This parsha begins as Jacob leaves, Genesis 28:10-17 ‘Jacob left Beersheba and set out for Harran. 11 When he reached a certain place, he stopped for the night because the sun had set. Taking one of the stones there, he put it under his head and lay down to sleep.12 He had a dream in which he saw a stairway resting on the earth, with its top reaching to heaven, and the angels of God were ascending and descending on it. 13 There above it stood the Lord, and he said: “I am the Lord, the God of your father Abraham and the God of Isaac. I will give you and your descendants the land on which you are lying. 14 Your descendants will be like the dust of the earth, and you will spread out to the west and to the east, to the north and to the south. All peoples on earth will be blessed through you and your offspring. 15 I am with you and will watch over you wherever you go, and I will bring you back to this land. I will not leave you until I have done what I have promised you.” When Jacob awoke from his sleep, he thought, “Surely the Lord is in this place, and I was not aware of it.” 17 He was afraid and said, “How awesome is this place! This is none other than the house of God; this is the gate of heaven.”
The sages understood the phrase, ‘certain place’; ‘vayifga bamakom, to mean: ‘he came to’ and ‘the place’ to mean God, the ‘place of the universe’. Because of this passage the sages teach that “Jacob instituted the evening prayer.” This is based on the word vayifga which can mean not only, “he came to, encountered, happened upon” but also “he prayed, entreated, pleaded.
The sages teach that Abraham represents morning. He is the initiator, the one who introduced faith to the world. With him a day begins. He studied the ways of God as a young boy, he smashed his father’s idols, he left his home with nothing but faith and trust, he was the beginning.
Isaac represents afternoon. Many of the incidents in Isaac’s life mimic those of his father. Famine causes him to leave and follow God, Genesis 26:1-3. In verses 4-5 God reiterates the blessings: ‘And I will make your descendants multiply as the stars of heaven; I will give to your descendants all these lands; and in your seed all the nations of the earth shall be blessed; 5 because Abraham obeyed My voice and kept My charge, My commandments, My statutes, and My laws.”
He joins one generation to the next. Isaac is steadfastness, loyalty, the determination to continue. This is the link through which the seed advances, Romans 9:7-9; ‘ nor are they all children because they are the seed of Abraham; but, “In Isaac your seed shall be called.” 8 That is, those who are the children of the flesh, these are not the children of God; but the children of the promise are counted as the seed. 9 For this is the word of promise: “At this time I will come and Sarah shall have a son.’
Jacob’s prayer is very different. He does not initiate his encounter with God. His thoughts are elsewhere, maybe on Esau, or Laban, or his wives. During his sleep a vision of God, angels and a stairway which connects heaven and earth appear. On this ladder is the Lord, quite clearly giving Jacob the vision that He is with him. This is totally unexpected and he literally ‘encounters’ God.
Abraham instituted shacharit, the morning prayer, Isaac minchah, the afternoon prayer, and Jacob arvit, the prayer of night times. It is through these prayers that we too connect and encounter God. In the morning when we rise and we begin a new day, not knowing what the outcome will be, but trusting God and keeping our faith strong. The afternoon prayer, to keep us connected from the beginning to the end, not wavering in our faith and strength, but keeping the fortitude to keep going, no matter what the day is turning out to be. The evening prayer, as we end the day, with possible troubles and fears, and maybe even a dread. But we keep focused on God, as we drift to sleep often receiving a vision from God in the darkest of the night. The vision? That He is there with us as we descend and ascend.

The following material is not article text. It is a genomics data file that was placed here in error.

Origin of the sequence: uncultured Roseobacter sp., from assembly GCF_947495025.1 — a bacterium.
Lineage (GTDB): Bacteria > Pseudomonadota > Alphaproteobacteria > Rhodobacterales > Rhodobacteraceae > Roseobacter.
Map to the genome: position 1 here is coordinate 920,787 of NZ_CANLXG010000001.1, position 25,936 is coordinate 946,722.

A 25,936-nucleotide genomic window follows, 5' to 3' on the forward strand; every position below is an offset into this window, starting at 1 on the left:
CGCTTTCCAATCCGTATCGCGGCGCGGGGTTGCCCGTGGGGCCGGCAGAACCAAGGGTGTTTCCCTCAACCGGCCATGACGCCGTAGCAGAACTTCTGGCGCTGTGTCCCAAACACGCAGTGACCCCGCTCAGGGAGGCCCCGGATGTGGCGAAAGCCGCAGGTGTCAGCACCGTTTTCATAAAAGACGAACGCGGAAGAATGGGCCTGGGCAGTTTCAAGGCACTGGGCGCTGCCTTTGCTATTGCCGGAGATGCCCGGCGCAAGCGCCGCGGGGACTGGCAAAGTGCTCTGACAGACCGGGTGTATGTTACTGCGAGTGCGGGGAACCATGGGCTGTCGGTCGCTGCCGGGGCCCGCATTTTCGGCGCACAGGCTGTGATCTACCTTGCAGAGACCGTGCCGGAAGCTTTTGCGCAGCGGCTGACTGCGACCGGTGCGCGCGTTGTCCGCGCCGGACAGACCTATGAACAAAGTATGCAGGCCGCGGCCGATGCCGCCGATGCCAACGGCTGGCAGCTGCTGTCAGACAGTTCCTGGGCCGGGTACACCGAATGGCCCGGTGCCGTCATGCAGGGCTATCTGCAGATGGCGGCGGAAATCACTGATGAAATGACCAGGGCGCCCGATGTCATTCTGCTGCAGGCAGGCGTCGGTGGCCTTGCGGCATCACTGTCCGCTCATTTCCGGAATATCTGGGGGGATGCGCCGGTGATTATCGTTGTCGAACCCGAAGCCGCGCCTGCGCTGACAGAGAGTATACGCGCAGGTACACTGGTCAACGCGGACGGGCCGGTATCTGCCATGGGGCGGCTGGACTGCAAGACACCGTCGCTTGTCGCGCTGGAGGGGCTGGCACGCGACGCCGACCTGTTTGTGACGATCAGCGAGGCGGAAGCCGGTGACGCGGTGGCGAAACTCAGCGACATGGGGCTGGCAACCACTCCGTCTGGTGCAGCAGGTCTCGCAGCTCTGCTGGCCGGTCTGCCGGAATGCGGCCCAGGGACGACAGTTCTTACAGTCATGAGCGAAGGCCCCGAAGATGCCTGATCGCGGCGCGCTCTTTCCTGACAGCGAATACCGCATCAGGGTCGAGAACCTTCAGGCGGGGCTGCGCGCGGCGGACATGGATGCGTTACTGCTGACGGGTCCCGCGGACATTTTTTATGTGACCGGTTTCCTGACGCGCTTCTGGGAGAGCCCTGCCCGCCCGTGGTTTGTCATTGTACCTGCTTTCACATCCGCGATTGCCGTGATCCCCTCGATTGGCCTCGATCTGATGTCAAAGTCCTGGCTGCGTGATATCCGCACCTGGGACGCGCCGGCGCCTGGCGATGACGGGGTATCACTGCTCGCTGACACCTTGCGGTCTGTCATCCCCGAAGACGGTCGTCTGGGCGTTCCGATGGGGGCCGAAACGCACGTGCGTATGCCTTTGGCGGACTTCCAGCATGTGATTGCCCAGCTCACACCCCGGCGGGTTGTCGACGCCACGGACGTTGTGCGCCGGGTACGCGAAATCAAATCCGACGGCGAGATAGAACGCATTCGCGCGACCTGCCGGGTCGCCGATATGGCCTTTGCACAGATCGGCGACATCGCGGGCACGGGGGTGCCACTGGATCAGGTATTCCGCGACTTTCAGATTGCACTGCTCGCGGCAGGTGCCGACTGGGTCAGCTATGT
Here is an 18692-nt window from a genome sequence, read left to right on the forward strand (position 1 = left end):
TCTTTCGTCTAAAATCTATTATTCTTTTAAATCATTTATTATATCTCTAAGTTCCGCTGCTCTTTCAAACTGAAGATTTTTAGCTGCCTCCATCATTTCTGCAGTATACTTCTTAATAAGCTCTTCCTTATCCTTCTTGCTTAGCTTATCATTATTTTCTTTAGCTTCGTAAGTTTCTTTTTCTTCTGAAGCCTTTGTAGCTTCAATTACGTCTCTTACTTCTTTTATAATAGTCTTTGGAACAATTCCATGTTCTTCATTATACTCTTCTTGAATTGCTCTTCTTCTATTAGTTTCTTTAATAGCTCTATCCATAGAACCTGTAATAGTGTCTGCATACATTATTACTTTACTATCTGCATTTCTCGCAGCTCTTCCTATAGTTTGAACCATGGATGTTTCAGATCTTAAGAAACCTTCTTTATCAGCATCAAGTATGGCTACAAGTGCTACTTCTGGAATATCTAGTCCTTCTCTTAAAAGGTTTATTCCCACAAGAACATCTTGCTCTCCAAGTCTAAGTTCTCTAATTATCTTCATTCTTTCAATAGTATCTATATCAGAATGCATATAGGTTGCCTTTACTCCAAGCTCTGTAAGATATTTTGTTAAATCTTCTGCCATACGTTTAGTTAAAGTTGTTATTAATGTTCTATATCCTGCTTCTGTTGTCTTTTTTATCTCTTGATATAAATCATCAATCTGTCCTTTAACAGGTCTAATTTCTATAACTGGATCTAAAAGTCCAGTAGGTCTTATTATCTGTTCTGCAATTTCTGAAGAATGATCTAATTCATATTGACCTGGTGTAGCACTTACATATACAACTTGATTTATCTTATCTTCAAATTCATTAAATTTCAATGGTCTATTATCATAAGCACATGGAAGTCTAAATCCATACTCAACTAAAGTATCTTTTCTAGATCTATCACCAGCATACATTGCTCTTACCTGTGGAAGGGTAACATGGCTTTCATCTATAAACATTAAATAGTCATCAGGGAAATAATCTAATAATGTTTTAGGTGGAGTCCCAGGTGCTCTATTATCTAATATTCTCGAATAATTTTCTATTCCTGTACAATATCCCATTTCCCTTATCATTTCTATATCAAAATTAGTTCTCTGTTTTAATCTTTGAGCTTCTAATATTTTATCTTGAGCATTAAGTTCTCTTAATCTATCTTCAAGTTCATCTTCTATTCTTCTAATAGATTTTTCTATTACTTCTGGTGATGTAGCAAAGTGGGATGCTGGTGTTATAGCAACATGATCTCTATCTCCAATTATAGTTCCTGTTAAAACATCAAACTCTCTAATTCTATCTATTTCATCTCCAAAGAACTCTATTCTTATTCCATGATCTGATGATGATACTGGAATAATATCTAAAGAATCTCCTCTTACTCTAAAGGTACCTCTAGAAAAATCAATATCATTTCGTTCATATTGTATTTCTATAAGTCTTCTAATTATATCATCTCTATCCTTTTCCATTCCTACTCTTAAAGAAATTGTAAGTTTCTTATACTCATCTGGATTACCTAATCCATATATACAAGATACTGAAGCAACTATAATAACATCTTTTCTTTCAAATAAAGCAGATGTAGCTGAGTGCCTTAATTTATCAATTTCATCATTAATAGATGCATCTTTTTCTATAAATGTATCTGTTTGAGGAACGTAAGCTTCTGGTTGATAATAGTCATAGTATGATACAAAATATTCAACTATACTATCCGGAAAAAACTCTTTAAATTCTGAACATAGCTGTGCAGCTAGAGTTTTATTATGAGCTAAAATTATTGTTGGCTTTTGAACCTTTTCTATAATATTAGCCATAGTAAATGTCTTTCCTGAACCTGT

Baruch Hashem, Rabbi Jay
Toldot / Generations
This Torah portion contains the blessings given by Isaac to his sons. In chapter 27 verses 27-29 is the blessing that Isaac thought he was giving to his son Esau, instead the blessing went to Jacob:
“Surely, the smell of my son
Is like the smell of a field
Which the Lord has blessed.
28 Therefore may God give you
Of the dew of heaven,
Of the fatness of the earth,
And plenty of grain and wine.
29 Let peoples serve you,
And nations bow down to you.
Be master over your brethren,
And let your mother’s sons bow down to you.
Cursed be everyone who curses you,
And blessed be those who bless you!”
In verse 28 Isaac makes a plea to God to give his son the dew of the heaven, which implies rain. This also is a metaphor for God’s word, His walk and His abundance. Deuteronomy 32:2 ‘Let My teaching drop as the rain, My speech distill as the dew, as the droplets on the fresh grass and as the showers on the herb, the fatness of the earth, plenty of grain and wine and the dew of heaven.’
Deuteronomy 33:13 speaks of Joseph and the blessings of dew; ‘Of Joseph he said, "Blessed of the LORD be his land, with the choice things of heaven, with the dew, and from the deep lying beneath…’
In verse 28 the fatness of the earth relates to the abundance of the fields "Fatness" is used figuratively for the richness of God's goodness; "They shall be abundantly satisfied (which can translate as watered) with the fatness of your house", Psalm 36:8 and "Your paths drop fatness" , Psalm 65:11. This continues with the domination of the earth as the blessing goes on in verse 29 to require that nations will bow down.
When we continue reading through Genesis 27:39-40, we see Esau confronting his father Isaac, demanding a blessing. As reading the blessing, it would at first appear to be similar to the blessing of Jacob as we read that his dwelling will be of the fatness of the earth and from the dew of heaven above:
Genesis 27:39 – ‘Then Isaac his father answered him, saying:
“Behold, your dwelling shall be of the fatness of the earth,
And of the dew of heaven from above.
By your sword you shall live,